Sunday, March 04, 2007
Life Happens in the Cracks, One Bite at a Time
I could sing the praises of Allium sativum L. any day of the week, but I don’t. I like garlic so much that I don’t usually think about it. It’s ever presence is quietly necessary and invisible like air. Last year during my pickle period I jolted to the past, below the surface where memory and story reside. I brought back to life, to my kitchen counter- a bite, a snap of peppery cloves brined in liquid soy. I pressed hard into my ear drums sounding out the faded directions from my mother and waited as one-note Charlie transformed into the pearl of the Orient, a multilayered jewel. It is hard to believe that within the silent ink bath, the bite and snarl of floating ivory claws temper into semi translucent nibbles of piquancy, salty verve and licorice flavored mystery before ending in a final tryst with heat.
Manul Changatchi or pickled garlic is one of the many interesting side dishes (banchan) used by Koreans to accent their meals. Growing up I ate these patina stained stubs of growl with sticky clumps of rice and charred veneers of bulgogi, a parade of flavors contained within a lettuce leaf wrap. Ssam, the Korean style wrap is a fresh garden palette of taste, color and texture. It was exotic counterpart to the all-American sandwich I consumed on the day side. I tried my best to be like the other girls and eat my peanut butter sandwiches inconspicuously at lunch time. It didn’t help that occasionally I would find thrust into my lunch bag, a rogue slab of head cheese muffled between bread, weirdness oozing out of me. And though I lived in a mint green toothpaste colored house that looked identical to half a dozen others on my street, none of them hid jars of kimchi fermenting in the garage, the basement and the refrigerator or sprouted lanky perilla plants between the irises along its perimeter. I was distinctly and hopelessly bound on all sides and threaded throughout with a heritage that reeked of flamboyant vibrancy, flavor, and colorful individuality.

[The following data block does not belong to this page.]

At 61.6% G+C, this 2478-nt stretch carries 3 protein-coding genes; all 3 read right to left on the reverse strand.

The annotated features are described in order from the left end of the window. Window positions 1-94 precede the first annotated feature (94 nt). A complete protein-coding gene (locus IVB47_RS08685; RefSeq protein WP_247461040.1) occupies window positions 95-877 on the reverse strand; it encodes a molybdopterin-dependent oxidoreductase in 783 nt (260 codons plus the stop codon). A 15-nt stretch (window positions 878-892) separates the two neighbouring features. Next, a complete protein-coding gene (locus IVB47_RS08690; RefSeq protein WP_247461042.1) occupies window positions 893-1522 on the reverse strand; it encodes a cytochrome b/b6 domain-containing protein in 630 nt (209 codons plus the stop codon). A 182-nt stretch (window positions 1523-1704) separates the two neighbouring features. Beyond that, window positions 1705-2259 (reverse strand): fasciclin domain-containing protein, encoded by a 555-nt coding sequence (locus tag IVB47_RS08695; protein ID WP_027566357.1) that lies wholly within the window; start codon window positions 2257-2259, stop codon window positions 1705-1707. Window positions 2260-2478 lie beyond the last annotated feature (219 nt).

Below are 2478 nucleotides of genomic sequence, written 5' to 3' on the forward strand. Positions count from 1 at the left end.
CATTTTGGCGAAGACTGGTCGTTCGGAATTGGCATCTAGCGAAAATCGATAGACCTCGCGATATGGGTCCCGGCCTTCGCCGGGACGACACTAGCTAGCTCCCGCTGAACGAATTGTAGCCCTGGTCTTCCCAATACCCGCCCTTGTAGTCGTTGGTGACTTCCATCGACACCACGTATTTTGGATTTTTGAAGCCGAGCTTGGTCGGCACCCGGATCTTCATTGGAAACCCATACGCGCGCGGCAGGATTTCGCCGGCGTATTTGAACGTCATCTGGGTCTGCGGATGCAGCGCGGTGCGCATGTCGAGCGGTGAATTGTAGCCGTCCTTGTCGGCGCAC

Perhaps if I had not been properly pickled by all of those spice spiked banchan, I wouldn’t have the adequate orienteering skills to make sense of that sardine sandwich. Wading through it further, between exhilarating crescendos of garlic it seemed obvious that this week’s follow up needed to be ssam, the antidote to the stuffy sandwich. The light freshness of this wrap softly rouses senses dulled from the heavy handed bludgeon of winter foods. Crisp tender greens and sweet neutral rice swaddle shreds of blanched vegetables, briny spiced condiments and tender hunks of meat. The multi-flavors contained within these fully disposable packages combine effortlessly together, yet still retain their own distinct integrity.
Now when I think of the efforts that my parents made to plant vestiges of an old life into their new one, embarrassed discomfort is replaced with reflective appreciation. Like a smoldering bite of garlic standing out upon a canvas of rice, these traditional morsels of food enhanced and anchored a culture not yet understood. This push of taste, desire and nostalgia rose through the substrate of their immigrant life giving way to something ardent, real and wholly unique- even perfectly suited to stand alongside a sandwich.
Manul Changatchi: I’ve pretty much loosely stuck cloves of garlic in soy sauce, water and vinegar and left it in the refrigerator to pickle. But felt that a more “precise” recipe was needed for my readers. This is the most precise looking one that I found.
1 quart garlic cloves, papers removed and the root end cut.
1 C vinegar
4 C soy sauce
2/3 C sugar
Directions: Place the garlic cloves in a glass jar container and cover with vinegar and enough water for the cloves to be covered. Close the jar and leave it uninterrupted for a week in the refrigerator and then drain the liquid. Bring the soy sauce and sugar to a boil for ten minutes and then when cooled, pour the liquid over the cloves. Cover the jar and leave in the refrigerator for at least a month. Pickled garlic lasts indefinitely.
Ingredients for Ssam:
Clean and dried fresh red lettuce leaf
sliced jalapeno rings
Cooked short grain rice
Scallion greens in 2” strips
Seedless cucumber slivers
Fresh perilla leaves
Slices of onion
Slices of Sashimi grade tuna
Thin sliced cooked pork
Kochujang, fermented soybean chili paste (I’ve made a substitution by mixing a bit of brown rice miso (1 Tablespoon) with Sriracha chili sauce (dime size)
Instructions: Have all your ingredients in front of you and mix and match. Be careful not to fill your leaf so full that you cannot close it without the contents spilling into your lap.